Ancestral Roofs

"In Praise of Older Buildings"

Monday, July 27, 2015

Porch Fest

We're just back from a week of camping at Charleston Lake Provincial Park; had occasion to go to town a few times. "Town" in that part of the world is Lansdowne, about 10 km from the park. Their historic fair was in full swing as we drove through on our way north to the park. Tempted? Frankly no, but it seems everyone else was. Lansdowne has a great little supermarket, friendly post office staff, reliable free Wi-Fi in the library parking lot (important when one is tracking some important family news) and some really interesting architecture.
road-widening holdout
  Now, I missed one of the best parts of the town. Came about 20 years too late. I chatted with a dear elderly couple sitting on their porch where the sidewalk ends. Pop waved at passersby, Ma counted the train cars on the nearby CP line down the street ("150 cars on that last one!" she announced with pride.)
The Beatty house - female medical missionary's home
Pop recalled with sorrow the removal of the rows of mature shade trees which once lined the street, County road 3 heading up the hill to the town's confusing main intersection (now I know how newcomers to Picton's famed 'town hill' feel)  Road widening. Progress. For travellers like us. Felt complicit in the tragedy.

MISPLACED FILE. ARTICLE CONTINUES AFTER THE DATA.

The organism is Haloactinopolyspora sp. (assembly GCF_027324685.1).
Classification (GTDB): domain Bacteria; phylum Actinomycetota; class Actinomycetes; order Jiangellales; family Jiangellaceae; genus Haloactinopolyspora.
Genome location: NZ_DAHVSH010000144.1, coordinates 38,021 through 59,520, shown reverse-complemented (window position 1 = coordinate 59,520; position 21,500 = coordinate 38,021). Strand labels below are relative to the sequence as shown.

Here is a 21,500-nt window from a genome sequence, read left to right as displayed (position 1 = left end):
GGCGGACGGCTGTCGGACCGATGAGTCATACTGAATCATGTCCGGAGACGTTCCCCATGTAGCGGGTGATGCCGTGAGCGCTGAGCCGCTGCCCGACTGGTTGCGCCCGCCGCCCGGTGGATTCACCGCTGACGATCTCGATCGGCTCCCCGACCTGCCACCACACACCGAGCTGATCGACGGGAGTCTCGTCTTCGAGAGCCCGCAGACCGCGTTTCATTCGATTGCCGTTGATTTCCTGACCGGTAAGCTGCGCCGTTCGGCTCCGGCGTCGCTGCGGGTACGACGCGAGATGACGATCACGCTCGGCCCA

The most intriguing feature of the town is its porches. Not the welcoming 'come on up and set a spell' front verandah kind. Lansdown has those, but it also has a proliferation of second storey porches; they appear on residential and commercial buildings, adapted to Edwardian or ordinary front gable buildings.

Can't quite figure out their origin; they really give the village a unique character. Would I be correct in thinking French influence? Checked online and came across this page on Shannon Kyle's Ontario Architecture site. Remain convinced the Ottawa River French influence trickled down to the area; with a lot of help from vernacular builders over time.

A few bits of Lansdowne history exist online: it started along highway 2, but picked up its buildings and moved a mile north when the Grand Trunk Railway came through in 1856. There is a walking tour online (good on ya, folks.)

One thing I know for sure. Most of these buildings are over 90 years old, because Pop is
90-something and he can personally vouch for them.

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